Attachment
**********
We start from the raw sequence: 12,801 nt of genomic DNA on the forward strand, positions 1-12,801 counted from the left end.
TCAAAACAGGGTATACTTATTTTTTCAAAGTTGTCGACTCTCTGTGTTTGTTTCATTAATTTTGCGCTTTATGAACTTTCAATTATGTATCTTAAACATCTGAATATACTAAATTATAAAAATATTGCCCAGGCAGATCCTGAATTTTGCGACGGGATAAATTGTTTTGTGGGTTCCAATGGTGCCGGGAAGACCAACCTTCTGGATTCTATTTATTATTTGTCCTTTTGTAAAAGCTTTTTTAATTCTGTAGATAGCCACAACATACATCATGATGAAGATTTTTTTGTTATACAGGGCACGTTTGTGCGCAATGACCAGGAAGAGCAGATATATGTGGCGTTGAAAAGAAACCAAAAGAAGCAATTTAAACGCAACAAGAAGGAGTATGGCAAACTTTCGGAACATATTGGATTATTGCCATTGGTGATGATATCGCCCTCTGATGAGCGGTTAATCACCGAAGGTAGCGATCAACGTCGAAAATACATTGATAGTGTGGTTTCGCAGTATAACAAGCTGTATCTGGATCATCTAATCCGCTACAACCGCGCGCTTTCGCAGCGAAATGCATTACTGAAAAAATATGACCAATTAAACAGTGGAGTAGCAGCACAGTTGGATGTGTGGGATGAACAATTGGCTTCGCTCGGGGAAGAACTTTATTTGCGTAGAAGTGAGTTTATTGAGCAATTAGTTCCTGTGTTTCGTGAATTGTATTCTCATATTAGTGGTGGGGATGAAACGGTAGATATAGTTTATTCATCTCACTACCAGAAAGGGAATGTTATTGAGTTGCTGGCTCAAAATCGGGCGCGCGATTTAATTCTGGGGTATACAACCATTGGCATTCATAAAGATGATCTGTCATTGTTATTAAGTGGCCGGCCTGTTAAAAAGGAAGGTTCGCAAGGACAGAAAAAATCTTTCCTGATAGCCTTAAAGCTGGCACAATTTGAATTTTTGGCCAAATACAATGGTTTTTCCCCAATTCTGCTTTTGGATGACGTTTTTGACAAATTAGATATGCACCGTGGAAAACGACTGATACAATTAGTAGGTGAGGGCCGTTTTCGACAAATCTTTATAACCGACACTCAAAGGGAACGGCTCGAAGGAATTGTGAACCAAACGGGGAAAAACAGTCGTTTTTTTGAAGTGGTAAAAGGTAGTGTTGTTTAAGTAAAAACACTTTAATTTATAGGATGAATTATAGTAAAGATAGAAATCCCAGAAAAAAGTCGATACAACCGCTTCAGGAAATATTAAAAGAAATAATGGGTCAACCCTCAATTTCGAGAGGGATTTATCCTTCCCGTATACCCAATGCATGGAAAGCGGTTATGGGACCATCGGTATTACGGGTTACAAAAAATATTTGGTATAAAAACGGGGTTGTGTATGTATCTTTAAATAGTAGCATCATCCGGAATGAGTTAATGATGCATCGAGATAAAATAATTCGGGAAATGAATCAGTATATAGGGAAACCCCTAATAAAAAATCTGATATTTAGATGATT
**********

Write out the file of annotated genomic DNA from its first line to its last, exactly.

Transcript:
We start from the raw sequence: 12,801 nt of genomic DNA on the forward strand, positions 1-12,801 counted from the left end.
TCAAAACAGGGTATACTTATTTTTTCAAAGTTGTCGACTCTCTGTGTTTGTTTCATTAATTTTGCGCTTTATGAACTTTCAATTATGTATCTTAAACATCTGAATATACTAAATTATAAAAATATTGCCCAGGCAGATCCTGAATTTTGCGACGGGATAAATTGTTTTGTGGGTTCCAATGGTGCCGGGAAGACCAACCTTCTGGATTCTATTTATTATTTGTCCTTTTGTAAAAGCTTTTTTAATTCTGTAGATAGCCACAACATACATCATGATGAAGATTTTTTTGTTATACAGGGCACGTTTGTGCGCAATGACCAGGAAGAGCAGATATATGTGGCGTTGAAAAGAAACCAAAAGAAGCAATTTAAACGCAACAAGAAGGAGTATGGCAAACTTTCGGAACATATTGGATTATTGCCATTGGTGATGATATCGCCCTCTGATGAGCGGTTAATCACCGAAGGTAGCGATCAACGTCGAAAATACATTGATAGTGTGGTTTCGCAGTATAACAAGCTGTATCTGGATCATCTAATCCGCTACAACCGCGCGCTTTCGCAGCGAAATGCATTACTGAAAAAATATGACCAATTAAACAGTGGAGTAGCAGCACAGTTGGATGTGTGGGATGAACAATTGGCTTCGCTCGGGGAAGAACTTTATTTGCGTAGAAGTGAGTTTATTGAGCAATTAGTTCCTGTGTTTCGTGAATTGTATTCTCATATTAGTGGTGGGGATGAAACGGTAGATATAGTTTATTCATCTCACTACCAGAAAGGGAATGTTATTGAGTTGCTGGCTCAAAATCGGGCGCGCGATTTAATTCTGGGGTATACAACCATTGGCATTCATAAAGATGATCTGTCATTGTTATTAAGTGGCCGGCCTGTTAAAAAGGAAGGTTCGCAAGGACAGAAAAAATCTTTCCTGATAGCCTTAAAGCTGGCACAATTTGAATTTTTGGCCAAATACAATGGTTTTTCCCCAATTCTGCTTTTGGATGACGTTTTTGACAAATTAGATATGCACCGTGGAAAACGACTGATACAATTAGTAGGTGAGGGCCGTTTTCGACAAATCTTTATAACCGACACTCAAAGGGAACGGCTCGAAGGAATTGTGAACCAAACGGGGAAAAACAGTCGTTTTTTTGAAGTGGTAAAAGGTAGTGTTGTTTAAGTAAAAACACTTTAATTTATAGGATGAATTATAGTAAAGATAGAAATCCCAGAAAAAAGTCGATACAACCGCTTCAGGAAATATTAAAAGAAATAATGGGTCAACCCTCAATTTCGAGAGGGATTTATCCTTCCCGTATACCCAATGCATGGAAAGCGGTTATGGGACCATCGGTATTACGGGTTACAAAAAATATTTGGTATAAAAACGGGGTTGTGTATGTATCTTTAAATAGTAGCATCATCCGGAATGAGTTAATGATGCATCGAGATAAAATAATTCGGGAAATGAATCAGTATATAGGGAAACCCCTAATAAAAAATCTGATATTTAGATGATT